At stake was the interpretation of scripture, the understanding of marriage and divorce in English law, and an undercurrent of theology and exploration made possible by the printing press and intellectual developments in the mid-sixteenth century. Very simply put: things were changing. And things have always been changing ever since.
Our own Bishop Mariann Budde remembers when she was a little girl and her parents got divorced. [She mentions this in her interview on the Diane Rehm Show, December 21, 2011.]This was not an easily accepted thing in Episcopal circles. In fact, it was only in 1973 that the Episcopal Church, meeting in general convention, passed a canon that allowed for remarriage after divorce.
We have been talking a lot about marriage this morning, about committed relationships between two people, and even though the Church has sometimes privileged married persons over those who are not married, our Epistle reading from Hebrews reminds us that God’s image is not best reflected in marriage, but “[Christ] is the reflection of God’s glory and the exact imprint of God’s very being, and he sustains all things by his powerful word.” Christ is the model and the goal for love, friendship, and all relations, and in Christ are both male and female.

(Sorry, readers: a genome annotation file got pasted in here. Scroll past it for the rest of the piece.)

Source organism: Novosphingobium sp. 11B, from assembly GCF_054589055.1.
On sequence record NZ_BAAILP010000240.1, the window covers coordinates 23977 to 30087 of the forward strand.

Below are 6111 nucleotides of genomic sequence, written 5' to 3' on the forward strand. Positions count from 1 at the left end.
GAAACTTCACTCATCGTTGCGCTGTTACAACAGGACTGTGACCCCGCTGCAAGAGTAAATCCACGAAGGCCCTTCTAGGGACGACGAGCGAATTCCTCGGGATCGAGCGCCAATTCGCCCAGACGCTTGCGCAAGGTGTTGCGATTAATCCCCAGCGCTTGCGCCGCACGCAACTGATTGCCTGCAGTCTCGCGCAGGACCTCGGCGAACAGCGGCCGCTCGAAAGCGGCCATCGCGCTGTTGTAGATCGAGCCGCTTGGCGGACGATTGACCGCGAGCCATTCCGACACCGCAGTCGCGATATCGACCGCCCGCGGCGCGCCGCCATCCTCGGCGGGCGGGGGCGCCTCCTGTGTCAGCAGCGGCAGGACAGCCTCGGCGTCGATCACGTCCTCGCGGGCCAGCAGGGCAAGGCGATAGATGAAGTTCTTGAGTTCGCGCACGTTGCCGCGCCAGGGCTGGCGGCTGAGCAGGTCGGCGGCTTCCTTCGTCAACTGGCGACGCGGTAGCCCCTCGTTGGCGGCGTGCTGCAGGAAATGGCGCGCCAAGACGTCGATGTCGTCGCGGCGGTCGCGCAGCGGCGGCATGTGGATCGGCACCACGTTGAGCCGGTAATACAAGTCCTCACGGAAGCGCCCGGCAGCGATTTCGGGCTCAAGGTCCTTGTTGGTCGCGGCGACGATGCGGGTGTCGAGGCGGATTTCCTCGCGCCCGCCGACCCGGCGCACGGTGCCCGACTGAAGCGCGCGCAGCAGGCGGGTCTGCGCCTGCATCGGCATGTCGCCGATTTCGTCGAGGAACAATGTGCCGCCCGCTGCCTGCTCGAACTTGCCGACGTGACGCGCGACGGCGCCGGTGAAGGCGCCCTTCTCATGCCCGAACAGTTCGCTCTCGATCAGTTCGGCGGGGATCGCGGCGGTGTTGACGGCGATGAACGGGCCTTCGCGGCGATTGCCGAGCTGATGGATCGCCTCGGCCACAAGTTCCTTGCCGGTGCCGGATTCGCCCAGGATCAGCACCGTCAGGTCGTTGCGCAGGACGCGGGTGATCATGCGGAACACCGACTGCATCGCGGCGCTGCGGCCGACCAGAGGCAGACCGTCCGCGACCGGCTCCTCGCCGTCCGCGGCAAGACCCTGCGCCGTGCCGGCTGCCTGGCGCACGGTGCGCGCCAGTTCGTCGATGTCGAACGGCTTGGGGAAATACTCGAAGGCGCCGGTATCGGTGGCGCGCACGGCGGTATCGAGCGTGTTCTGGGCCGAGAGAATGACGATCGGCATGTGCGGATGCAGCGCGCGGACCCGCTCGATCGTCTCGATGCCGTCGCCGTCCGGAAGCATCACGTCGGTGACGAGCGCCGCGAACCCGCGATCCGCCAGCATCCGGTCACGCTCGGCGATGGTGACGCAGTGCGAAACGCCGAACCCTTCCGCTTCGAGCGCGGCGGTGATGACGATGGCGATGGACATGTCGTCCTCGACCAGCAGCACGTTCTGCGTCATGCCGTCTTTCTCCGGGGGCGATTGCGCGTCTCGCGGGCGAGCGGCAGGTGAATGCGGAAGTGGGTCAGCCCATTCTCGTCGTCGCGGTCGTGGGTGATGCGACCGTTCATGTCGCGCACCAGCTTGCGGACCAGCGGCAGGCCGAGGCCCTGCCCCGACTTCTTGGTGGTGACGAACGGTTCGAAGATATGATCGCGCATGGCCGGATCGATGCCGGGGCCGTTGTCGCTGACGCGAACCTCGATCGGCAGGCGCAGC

The union of male and female in Christ is something the saints have aimed for. And it is precisely this blending of male and female in a graceful and loving way that shows up in people like St. Francis of Assisi. Describing Francis, Leonardo Boff writes
The feminine and the masculine are ontological determinations of every human being, in such a way that each individual carries something of both within him or herself….The male must integrate the anima that gives him strength, that is, the dimension of gentleness, of care, of attraction, of intuition, of all that is linked to the mystery of life and generation. The female must integrate the animus that is found within her existence, that is, the objectivity of the world, rationality, ordering, and direction—everything that is linked to history….[And so, in Francis of Assisi] without machismo or feminism, without fragility or rigidity, there blossoms in him, harmoniously, a gentle strength and a strong gentleness that are the brilliance and the archetypal enchantment of his personality” (Francis of Assisi: a Model for Human Liberation, p. 26)
God’s intention for humanity is that we be as whole as possible in this life, which prepares us for the next life in which we receive the fullness of God. If what moves you most into wholeness and completion is being with another person, then link up with someone and let that relationship grow in God. If you’re moved most toward wholeness by being single, then let God sanctify your singleness and free you to grow more deeply into God.
Whether single, married, in relationship, or out; may God fill us with love so that, with Francis and all creation we might sing,
Praised be You, my Lord, through those who give pardon for Your love,
and bear infirmity and tribulation.
Blessed are those who endure in peace
for by You, Most High, shall they be crowned. (Canticle of the Creatures)